Well, sort of demanded a job.
Let me paint the scene for you: I just finished school. I applied to a couple jobs and I immediately got an interview at an agency for one. Boom. Did the interview with the agency. Aced some aptitude tests. Passed the agency interview. Then I was sent off to an interview with the actual company. It was my first "real" interview. In a boardroom. With two other people. Was I intimidated? Not at all.
I passed that interview and was invited to a third. Third and final interview.
This was the mother of all interviews. This is the interview that would make or break it for me.
I walked into my third interview confident. I was back in the same boardroom I had interviewed in before. This time, I was interviewing with four employees that ran the office, including the President and CEO of the company.
Small chit-chat. More questions. Lots of smiles. "They like me," I thought to myself. "I've got this." As the interview went on, I felt relaxed. I felt like I belonged there.
Then came the question of all questions.
The CEO looked at me and said, "Do you have any questions for us?"
I looked him dead in the eye and said it.
"Yes. When do I start?"
Silence. Everyone exchanges awkward glances.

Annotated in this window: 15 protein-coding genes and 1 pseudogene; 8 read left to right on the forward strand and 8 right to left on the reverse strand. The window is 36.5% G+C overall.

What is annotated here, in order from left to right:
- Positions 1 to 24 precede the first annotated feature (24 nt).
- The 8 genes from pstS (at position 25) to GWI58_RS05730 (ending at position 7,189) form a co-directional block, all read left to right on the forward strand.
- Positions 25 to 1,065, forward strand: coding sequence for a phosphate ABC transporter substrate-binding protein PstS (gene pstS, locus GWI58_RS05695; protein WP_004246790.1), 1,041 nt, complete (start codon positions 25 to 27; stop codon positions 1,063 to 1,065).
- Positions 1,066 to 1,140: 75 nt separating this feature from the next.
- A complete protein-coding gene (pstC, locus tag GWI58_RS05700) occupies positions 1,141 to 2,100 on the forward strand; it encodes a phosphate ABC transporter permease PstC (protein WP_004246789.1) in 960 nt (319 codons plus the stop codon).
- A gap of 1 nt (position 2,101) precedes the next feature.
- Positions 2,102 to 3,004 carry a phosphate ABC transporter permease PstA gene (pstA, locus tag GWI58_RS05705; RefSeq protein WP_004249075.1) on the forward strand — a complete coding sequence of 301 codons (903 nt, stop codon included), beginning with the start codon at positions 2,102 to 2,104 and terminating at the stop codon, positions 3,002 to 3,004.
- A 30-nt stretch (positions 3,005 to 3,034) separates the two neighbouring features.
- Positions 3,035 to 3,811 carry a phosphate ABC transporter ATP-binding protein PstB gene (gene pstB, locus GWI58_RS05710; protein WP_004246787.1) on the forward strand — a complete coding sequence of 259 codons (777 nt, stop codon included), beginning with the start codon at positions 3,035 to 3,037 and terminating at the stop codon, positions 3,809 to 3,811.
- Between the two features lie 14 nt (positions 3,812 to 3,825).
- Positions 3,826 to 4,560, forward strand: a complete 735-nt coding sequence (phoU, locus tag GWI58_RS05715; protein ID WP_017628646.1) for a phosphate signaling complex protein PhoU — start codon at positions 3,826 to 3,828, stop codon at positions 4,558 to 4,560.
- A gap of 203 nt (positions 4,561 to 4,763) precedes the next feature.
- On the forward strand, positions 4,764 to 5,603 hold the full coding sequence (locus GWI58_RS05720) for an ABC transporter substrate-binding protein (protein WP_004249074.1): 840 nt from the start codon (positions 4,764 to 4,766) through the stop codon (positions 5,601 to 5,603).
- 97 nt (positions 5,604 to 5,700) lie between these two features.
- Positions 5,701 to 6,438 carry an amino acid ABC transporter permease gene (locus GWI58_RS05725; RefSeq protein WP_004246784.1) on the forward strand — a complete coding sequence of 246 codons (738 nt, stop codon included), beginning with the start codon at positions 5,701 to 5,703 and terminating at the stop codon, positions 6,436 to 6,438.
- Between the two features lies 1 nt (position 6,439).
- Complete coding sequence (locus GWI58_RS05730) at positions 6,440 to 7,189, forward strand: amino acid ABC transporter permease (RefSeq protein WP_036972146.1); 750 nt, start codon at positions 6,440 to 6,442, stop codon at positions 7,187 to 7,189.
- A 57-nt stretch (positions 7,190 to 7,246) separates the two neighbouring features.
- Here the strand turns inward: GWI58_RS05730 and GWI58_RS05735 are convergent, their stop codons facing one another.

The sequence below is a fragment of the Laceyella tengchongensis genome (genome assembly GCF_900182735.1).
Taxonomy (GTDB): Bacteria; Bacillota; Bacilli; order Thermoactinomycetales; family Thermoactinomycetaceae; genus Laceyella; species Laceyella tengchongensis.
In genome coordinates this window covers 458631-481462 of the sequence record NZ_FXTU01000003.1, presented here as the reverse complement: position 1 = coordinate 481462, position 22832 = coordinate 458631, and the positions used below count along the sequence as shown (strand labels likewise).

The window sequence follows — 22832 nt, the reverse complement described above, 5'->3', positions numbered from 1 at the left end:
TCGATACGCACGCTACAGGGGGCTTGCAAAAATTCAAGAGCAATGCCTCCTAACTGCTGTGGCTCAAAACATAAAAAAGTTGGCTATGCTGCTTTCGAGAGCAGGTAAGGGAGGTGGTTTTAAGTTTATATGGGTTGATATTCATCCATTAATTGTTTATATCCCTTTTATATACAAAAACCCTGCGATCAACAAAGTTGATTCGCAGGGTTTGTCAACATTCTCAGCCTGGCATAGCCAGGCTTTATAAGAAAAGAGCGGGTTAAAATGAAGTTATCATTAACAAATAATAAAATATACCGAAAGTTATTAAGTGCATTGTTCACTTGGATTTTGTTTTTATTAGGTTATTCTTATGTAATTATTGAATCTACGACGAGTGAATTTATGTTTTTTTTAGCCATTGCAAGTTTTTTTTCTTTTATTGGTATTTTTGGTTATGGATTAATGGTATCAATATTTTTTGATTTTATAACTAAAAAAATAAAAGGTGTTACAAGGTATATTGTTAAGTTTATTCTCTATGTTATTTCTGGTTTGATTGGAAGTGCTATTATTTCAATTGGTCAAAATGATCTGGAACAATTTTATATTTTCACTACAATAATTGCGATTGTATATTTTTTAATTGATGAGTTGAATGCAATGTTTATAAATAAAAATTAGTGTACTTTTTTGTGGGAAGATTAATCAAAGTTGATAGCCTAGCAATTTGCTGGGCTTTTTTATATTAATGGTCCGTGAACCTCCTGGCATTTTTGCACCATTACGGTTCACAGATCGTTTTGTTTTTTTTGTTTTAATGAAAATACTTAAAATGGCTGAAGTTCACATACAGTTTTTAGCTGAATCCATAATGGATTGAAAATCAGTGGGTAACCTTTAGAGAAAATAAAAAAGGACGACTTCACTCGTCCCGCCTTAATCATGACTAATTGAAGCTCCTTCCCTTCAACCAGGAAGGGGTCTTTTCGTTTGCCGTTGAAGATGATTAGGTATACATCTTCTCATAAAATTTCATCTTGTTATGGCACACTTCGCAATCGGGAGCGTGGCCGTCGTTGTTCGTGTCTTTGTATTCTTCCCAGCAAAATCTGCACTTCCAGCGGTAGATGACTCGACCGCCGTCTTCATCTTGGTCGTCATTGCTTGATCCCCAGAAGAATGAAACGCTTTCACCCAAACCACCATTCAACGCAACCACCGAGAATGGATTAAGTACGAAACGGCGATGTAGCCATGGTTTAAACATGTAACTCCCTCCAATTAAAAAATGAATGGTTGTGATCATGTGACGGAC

"Shit," I think myself.
Then I hear it.
A chuckle. Followed by another chuckle.
Then the CEO is standing up, stretching out his hand for me to shake and telling me it was great to meet me.
I say my goodbye's and thank you's and head off to the hotel; the job I was working at at the time.
"Did I just screw that up?" I can't help but wonder.
Now I'm in the hotel change room, putting my uniform on, feeling pretty stupid.
"What the hell was I thinking?"
I'm putting my shirt on when I hear my phone ring. It's the job agency! I answer. I can barely hear the hiring woman tell me what my salary is over her saying, "They'd like to offer you the job."
I'm thrilled. I'm on top of the world!
I got the job!
I got the job!
Before I start my shift at the hotel, I find my boss and tell her I'm quitting.
What I did was bold. Really bold. What I later learned was that they liked how bold I was. The CEO was impressed by me and I stood out against the other candidates.
Would I do it again? It depends.
My advice to others is to know your audience. Not all employers will appreciate a question like that. If you feel comfortable with those that are interviewing you, there's a chance that question may go over well. However, this is not to say I recommend it. So, if you do try to be that bold in an interview and you don't get the job, don't blame me.
Instead, go meet Emily and read her That Time I! She's seriously awesome!
P.S. That interview was for the job that I have now (and have been at for two years); I'm an administrative assistant for a private investment firm. I'd say I'm pretty damn lucky.